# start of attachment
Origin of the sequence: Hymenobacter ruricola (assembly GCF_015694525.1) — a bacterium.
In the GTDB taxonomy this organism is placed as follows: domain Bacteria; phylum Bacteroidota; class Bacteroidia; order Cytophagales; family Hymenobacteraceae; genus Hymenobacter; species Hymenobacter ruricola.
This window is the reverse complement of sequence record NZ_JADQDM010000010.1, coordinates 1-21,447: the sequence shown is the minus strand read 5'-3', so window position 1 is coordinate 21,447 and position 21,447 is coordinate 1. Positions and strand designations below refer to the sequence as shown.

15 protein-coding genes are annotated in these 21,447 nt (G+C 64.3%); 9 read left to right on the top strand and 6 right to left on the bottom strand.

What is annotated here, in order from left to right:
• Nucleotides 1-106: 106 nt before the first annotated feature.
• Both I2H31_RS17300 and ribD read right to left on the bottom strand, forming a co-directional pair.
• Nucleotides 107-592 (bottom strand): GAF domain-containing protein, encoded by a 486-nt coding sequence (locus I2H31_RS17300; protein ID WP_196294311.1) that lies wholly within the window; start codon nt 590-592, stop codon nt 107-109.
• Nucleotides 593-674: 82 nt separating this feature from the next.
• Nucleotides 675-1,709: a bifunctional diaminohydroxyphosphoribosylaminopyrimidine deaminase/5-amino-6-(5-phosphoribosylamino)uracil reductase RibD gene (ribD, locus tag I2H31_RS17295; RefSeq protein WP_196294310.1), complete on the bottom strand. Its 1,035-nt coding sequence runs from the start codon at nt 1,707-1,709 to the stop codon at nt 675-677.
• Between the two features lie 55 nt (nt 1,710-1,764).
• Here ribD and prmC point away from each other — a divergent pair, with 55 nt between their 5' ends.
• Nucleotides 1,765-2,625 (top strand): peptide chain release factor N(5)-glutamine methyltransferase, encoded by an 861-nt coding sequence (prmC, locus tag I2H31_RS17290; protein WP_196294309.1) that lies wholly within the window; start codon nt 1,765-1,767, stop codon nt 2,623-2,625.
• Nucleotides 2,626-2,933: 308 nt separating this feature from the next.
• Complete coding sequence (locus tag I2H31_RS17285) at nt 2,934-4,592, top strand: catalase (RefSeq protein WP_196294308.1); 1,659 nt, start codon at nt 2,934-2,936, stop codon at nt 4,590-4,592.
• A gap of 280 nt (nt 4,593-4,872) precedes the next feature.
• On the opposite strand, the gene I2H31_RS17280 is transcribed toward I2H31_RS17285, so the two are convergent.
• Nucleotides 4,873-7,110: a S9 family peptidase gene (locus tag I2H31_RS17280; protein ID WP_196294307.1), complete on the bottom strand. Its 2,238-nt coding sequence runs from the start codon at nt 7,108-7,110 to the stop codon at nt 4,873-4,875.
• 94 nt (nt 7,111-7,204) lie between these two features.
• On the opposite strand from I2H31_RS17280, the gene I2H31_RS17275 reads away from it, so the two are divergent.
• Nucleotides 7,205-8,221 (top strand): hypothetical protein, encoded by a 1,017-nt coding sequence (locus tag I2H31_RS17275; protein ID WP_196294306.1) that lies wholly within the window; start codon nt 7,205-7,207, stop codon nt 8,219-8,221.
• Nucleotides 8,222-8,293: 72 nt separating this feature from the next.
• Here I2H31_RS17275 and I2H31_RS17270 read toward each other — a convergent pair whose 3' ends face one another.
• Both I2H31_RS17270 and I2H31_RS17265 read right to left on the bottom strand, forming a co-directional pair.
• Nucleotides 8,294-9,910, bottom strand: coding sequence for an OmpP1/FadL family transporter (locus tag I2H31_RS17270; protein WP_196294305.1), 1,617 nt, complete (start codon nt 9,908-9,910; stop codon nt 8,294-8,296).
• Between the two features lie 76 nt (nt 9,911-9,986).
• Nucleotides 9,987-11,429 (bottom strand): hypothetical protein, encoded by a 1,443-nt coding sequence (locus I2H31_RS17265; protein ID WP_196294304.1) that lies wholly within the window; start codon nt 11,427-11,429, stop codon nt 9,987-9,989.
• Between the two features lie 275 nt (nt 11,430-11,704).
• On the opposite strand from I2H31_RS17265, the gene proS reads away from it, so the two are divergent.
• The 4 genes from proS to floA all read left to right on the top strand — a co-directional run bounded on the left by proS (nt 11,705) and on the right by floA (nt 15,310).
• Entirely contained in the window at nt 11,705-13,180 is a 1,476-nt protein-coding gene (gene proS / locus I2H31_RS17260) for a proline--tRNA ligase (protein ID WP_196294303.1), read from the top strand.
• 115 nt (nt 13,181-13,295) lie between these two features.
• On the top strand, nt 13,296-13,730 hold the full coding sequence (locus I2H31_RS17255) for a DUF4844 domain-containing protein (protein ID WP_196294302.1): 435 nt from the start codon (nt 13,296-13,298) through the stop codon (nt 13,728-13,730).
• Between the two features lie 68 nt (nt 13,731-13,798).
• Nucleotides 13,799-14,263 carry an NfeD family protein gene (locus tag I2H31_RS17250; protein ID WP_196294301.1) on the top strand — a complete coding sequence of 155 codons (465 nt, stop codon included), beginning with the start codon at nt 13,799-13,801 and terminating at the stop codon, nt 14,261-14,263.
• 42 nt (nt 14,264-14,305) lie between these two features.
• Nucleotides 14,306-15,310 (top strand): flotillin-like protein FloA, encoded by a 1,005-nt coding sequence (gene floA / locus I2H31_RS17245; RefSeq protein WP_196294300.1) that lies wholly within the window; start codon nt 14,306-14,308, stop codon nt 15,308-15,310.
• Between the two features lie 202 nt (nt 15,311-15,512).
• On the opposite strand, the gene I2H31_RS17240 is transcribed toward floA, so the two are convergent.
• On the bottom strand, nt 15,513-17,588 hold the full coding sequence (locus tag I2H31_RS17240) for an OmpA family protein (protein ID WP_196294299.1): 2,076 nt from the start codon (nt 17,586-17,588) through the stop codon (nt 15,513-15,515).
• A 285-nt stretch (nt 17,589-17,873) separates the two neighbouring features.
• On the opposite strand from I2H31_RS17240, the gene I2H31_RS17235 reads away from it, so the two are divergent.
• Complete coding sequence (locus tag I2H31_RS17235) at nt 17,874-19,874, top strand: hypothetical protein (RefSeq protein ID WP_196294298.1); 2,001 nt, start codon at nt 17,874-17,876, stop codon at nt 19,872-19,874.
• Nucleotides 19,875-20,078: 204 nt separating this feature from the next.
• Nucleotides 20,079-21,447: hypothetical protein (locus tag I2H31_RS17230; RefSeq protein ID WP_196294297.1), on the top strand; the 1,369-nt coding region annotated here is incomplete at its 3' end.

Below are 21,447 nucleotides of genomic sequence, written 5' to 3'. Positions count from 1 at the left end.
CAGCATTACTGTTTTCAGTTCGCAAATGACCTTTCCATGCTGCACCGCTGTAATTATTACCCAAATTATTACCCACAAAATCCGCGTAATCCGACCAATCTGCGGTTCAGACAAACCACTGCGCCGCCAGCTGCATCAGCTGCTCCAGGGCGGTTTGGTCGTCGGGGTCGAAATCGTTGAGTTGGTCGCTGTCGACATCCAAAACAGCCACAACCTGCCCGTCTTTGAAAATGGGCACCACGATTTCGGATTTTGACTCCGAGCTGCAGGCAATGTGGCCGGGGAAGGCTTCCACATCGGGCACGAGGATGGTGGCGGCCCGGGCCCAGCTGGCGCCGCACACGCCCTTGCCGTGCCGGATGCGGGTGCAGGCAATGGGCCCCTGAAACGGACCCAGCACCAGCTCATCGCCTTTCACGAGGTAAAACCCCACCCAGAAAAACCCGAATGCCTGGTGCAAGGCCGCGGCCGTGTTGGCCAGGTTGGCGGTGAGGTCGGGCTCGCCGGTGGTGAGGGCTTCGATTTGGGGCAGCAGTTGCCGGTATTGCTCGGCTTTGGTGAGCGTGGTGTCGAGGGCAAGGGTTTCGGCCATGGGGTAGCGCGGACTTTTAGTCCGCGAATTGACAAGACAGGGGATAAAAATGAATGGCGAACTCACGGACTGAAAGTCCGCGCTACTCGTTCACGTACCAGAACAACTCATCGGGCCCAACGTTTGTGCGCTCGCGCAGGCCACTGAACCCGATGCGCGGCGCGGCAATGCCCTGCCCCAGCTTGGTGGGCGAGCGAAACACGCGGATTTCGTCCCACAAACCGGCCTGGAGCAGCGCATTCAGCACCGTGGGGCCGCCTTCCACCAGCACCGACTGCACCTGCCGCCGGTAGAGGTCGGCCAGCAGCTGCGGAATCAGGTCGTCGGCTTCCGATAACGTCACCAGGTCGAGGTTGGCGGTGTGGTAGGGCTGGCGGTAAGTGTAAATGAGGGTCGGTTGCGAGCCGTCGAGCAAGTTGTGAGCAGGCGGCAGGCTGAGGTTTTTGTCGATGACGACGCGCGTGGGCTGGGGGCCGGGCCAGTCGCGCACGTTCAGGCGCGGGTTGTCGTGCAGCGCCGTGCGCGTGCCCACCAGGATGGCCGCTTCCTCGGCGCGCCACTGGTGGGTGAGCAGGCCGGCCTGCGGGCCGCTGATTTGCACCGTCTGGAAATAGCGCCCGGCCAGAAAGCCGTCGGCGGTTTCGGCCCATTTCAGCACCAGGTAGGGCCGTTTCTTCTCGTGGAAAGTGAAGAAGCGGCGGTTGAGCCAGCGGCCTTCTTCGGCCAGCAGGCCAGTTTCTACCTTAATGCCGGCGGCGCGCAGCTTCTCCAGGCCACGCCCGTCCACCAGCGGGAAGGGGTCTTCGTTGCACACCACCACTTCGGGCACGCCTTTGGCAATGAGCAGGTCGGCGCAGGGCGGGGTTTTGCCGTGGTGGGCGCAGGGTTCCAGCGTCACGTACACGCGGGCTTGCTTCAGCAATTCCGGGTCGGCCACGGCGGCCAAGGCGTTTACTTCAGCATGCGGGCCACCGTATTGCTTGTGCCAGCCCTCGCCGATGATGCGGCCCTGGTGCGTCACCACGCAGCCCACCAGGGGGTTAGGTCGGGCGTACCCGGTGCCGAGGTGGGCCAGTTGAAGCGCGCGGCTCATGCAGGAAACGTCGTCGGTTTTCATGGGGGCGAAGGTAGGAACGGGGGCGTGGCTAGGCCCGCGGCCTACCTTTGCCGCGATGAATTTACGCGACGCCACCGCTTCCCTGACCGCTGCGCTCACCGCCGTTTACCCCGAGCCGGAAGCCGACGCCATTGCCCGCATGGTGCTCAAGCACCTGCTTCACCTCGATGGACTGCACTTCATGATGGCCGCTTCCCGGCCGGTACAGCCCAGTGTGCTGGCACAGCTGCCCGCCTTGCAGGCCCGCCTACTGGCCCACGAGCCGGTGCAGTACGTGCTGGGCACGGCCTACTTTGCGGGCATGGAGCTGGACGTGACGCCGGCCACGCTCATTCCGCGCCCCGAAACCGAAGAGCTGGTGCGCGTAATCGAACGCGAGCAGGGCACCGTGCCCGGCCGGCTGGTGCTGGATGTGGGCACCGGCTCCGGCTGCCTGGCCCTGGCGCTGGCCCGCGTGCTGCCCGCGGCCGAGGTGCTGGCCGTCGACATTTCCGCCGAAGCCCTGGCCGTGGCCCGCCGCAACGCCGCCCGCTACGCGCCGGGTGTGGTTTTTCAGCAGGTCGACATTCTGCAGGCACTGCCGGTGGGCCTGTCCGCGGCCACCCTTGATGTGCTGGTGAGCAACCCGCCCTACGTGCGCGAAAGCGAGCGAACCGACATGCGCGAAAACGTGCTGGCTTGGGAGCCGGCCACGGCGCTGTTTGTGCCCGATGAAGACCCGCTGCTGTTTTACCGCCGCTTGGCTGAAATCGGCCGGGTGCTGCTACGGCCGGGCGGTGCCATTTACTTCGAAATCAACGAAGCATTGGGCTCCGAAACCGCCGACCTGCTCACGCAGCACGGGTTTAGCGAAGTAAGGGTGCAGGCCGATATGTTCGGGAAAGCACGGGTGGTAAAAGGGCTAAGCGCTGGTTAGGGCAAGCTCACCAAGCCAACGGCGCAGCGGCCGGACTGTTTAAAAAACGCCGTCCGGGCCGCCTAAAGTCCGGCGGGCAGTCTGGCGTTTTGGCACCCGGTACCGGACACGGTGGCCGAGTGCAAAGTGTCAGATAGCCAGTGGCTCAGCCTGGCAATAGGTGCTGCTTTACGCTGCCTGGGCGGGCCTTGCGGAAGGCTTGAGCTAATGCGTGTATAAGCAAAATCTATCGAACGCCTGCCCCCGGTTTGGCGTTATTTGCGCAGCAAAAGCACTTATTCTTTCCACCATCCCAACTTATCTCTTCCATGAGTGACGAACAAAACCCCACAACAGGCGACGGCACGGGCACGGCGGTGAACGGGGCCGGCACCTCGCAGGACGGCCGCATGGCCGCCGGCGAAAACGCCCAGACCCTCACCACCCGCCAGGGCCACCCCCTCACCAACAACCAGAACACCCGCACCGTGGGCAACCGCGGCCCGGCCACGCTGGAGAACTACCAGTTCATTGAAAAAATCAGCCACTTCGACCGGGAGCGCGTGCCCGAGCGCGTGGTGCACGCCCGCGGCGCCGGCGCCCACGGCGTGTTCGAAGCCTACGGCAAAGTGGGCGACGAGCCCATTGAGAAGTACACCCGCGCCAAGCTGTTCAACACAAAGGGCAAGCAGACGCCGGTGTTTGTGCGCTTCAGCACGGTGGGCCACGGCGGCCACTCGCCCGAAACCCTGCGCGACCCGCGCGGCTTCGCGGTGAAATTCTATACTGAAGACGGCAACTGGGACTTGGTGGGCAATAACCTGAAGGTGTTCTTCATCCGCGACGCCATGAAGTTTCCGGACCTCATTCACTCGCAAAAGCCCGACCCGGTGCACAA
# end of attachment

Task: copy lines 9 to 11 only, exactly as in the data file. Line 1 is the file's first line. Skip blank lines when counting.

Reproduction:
• Nucleotides 593-674: 82 nt separating this feature from the next.
• Nucleotides 675-1,709: a bifunctional diaminohydroxyphosphoribosylaminopyrimidine deaminase/5-amino-6-(5-phosphoribosylamino)uracil reductase RibD gene (ribD, locus tag I2H31_RS17295; RefSeq protein WP_196294310.1), complete on the bottom strand. Its 1,035-nt coding sequence runs from the start codon at nt 1,707-1,709 to the stop codon at nt 675-677.
• Between the two features lie 55 nt (nt 1,710-1,764).